Dairy Farm Conversion

October 2007
Fonterra's milk-payout announcements have fuelled an unprecedented demand for farms for conversion, in particular, and equity partnerships are becoming more common. Dairy Trust ( Talleys ) is setting up a new processing plant in the area.

The South Island is now home to 1.5 million dairy cattle, which is more than 600% higher than the 225,000 head in 1981. Areas of the Southland once exclusively the domain of sheep farms are now dotted with cow sheds.

New Zealand's 700th dairy conversion since 1995 took place in Southland recently , and theres now close to 650 dairy farms compared to 285 in 1997. Up to 100 sheep and beef farms are lining up to convert in the coming year.

Growth and demand are so rapid that the picture is changing in a matter of months, not years. In the three months to July there were 120 Southland farms sold, more than double for the same period last year, when 58 were sold, almost 18 per cent of farm sales in the country.

The value of farms sold in the area has also ballooned, from $965,000 in the three months to July 2006 to $1.63m in the same period this year.

Richard Peirce

Dick is from Millers Flat. He started out on his parents orchard and started working on farms aged 17. Now in his mid 40s he owns a 730ha property midway between Gore and Waikaka with a further 200 acres of lease land.

By his own admission hes not your traditional status quo sheep farmer. His attitude is to borrow big, work hard, make good decisions and have a bucket load of determination. It is the same approach hes taking to dairy farm conversion which is looking like an outlay of around $10m.

Interestingly the property is also currently on the market while it is in the process of converting which at very least tells you that Dick isnt sentimental about the business of farming.

All up Dick farms 930 acres of flat to rolling southland country. At its peak hes run 3,500 ewes, 1100 hogget and 70-150 cattle for fattening. Hes got grazing for dairy cows and has also grazed dairy heifers. They are in the middle of lambing but hes already shed some ewes in advance of quitting all of them.

They will be replaced by 600 750 cows for the next season.

Dick says they made up their mind to go ahead in May 2007. As yet there has been no major work on the property largely because it has been too wet. He has however pulled out several huge trees on the site of the dairy pulled some fences and started mapping out culverts, raceways etc. He says at the first sign of dry weather the contractors will be on the place.

Hes found that he has had to pull out of day to day farming to get more involved in the planning for the conversion. He says hes not used to spending so much time on the cell phone.

Alastair Gibson

Alastair is the independent consultant brought in by Dick to help with the conversion. Alastair says theres some basic steps that need to be taken before going ahead.

First thing to look at the farmer are they ready for the challenges are they someone who is going to be able to make big decisions quickly. Do they have the mindset to tackle the challenges ?

Secondly they have to look at the property are they going to able to milk cows here and what are the issue if any regarding the block.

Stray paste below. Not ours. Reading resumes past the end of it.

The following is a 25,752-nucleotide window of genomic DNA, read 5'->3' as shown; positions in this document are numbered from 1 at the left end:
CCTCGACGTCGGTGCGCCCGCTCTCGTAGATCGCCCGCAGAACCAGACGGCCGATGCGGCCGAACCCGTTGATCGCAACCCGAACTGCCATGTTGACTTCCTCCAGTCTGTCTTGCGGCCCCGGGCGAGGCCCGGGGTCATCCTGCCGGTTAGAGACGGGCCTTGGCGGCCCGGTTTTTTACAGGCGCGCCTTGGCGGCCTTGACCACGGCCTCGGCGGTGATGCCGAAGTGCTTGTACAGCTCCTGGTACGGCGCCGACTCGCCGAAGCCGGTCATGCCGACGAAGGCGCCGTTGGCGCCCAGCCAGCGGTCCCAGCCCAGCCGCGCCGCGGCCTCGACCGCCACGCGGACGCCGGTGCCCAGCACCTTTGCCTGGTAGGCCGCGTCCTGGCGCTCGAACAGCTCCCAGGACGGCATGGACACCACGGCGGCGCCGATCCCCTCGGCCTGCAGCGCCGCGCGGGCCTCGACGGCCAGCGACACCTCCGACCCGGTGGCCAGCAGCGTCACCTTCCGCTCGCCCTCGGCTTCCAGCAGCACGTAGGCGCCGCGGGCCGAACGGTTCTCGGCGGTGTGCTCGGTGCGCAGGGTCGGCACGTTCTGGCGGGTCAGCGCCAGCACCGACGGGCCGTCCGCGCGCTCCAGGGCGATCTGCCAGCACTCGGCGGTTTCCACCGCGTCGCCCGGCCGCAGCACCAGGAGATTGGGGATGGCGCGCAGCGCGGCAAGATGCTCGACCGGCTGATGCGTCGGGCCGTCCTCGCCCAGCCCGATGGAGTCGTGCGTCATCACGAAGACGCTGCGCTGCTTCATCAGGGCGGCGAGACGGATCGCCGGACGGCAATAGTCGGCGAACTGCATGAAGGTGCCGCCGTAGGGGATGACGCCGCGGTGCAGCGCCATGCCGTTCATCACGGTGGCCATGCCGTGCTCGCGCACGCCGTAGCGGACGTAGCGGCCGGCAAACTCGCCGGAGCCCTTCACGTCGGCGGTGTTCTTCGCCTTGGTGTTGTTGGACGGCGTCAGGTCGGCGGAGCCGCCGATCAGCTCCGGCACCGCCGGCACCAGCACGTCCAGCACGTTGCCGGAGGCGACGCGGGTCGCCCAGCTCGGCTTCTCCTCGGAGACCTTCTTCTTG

After that there are a range of practical issues to go through.

The biggest issue at the moment is the rising cost of dairy cows. Not that long ago they were selling for $1800 since the increase in projected payout they are now talking $2000 - $2500. Dick says people are holding on to cows until they feel the market has peaked.

Alastair says theyve done budgets on the basis of cost of cows,

Likely returns ( on Fonterra project payout ),how much each cow will produce.

(they are aiming high at 400 -410 kg/ms) and how much they are likely to get for the stock they are selling.

This is an ongoing issue in the industry. The province is expecting to need 18,000 extra skilled workers in the next nine years - thanks to the dairy industry, an oil and gas hunt in the sea south of Invercargill and the construction of a liquid-fuels plant.

There are a range of solutions including using an equity partner for the labour or arriving at some deal for cows and labour.

Paul Richards, from Fonterra, says the company usually makes an initial visit following contact from an interested party. He says they usually go through what basic steps need to be taken talk through share / contract milk supply issues.

They also look at the site of the proposed dairy shed, and talk through basics like DDT levels in soil, milk machine, tanker access, and refer farmers to local council regarding consents etc. Paul adds that Fonterra have their own programme running regarding the environmental issues they are signatories to the Clean Streams but have also put in place EIS (effluent indicator system) which outlines a range of penalties for farmers who dont comply.

Fonterra rep to discuss issues for new conversion farmers including cost of shares and other short term solutions such as contracting milk at a slightly lower payout.

There are a number of issues to do with drainage, laneways, pasture renewal, soil fertility. Dick Peirce is at an advantage P levels are sitting at around 30.

Theres also the potential minefield of resource consents from Regional Council etc

One big issue is that there was no legal requirement to put in effluent-storage ponds and some farmers were therefore struggling to meet the conditions of their resource consents.

Environment Southland compliance manager Mark Hunter says the majority of land owners and dairy farmers are responsible, never falling foul of the regulatory process, but there was a small percentage who transgressed "reasonably regularly".

One farm was last year fined $60,000 after being found guilty on three charges of contaminating waterways. (The fine was reduced to $40,000 on appeal and the farm has since changed hands.)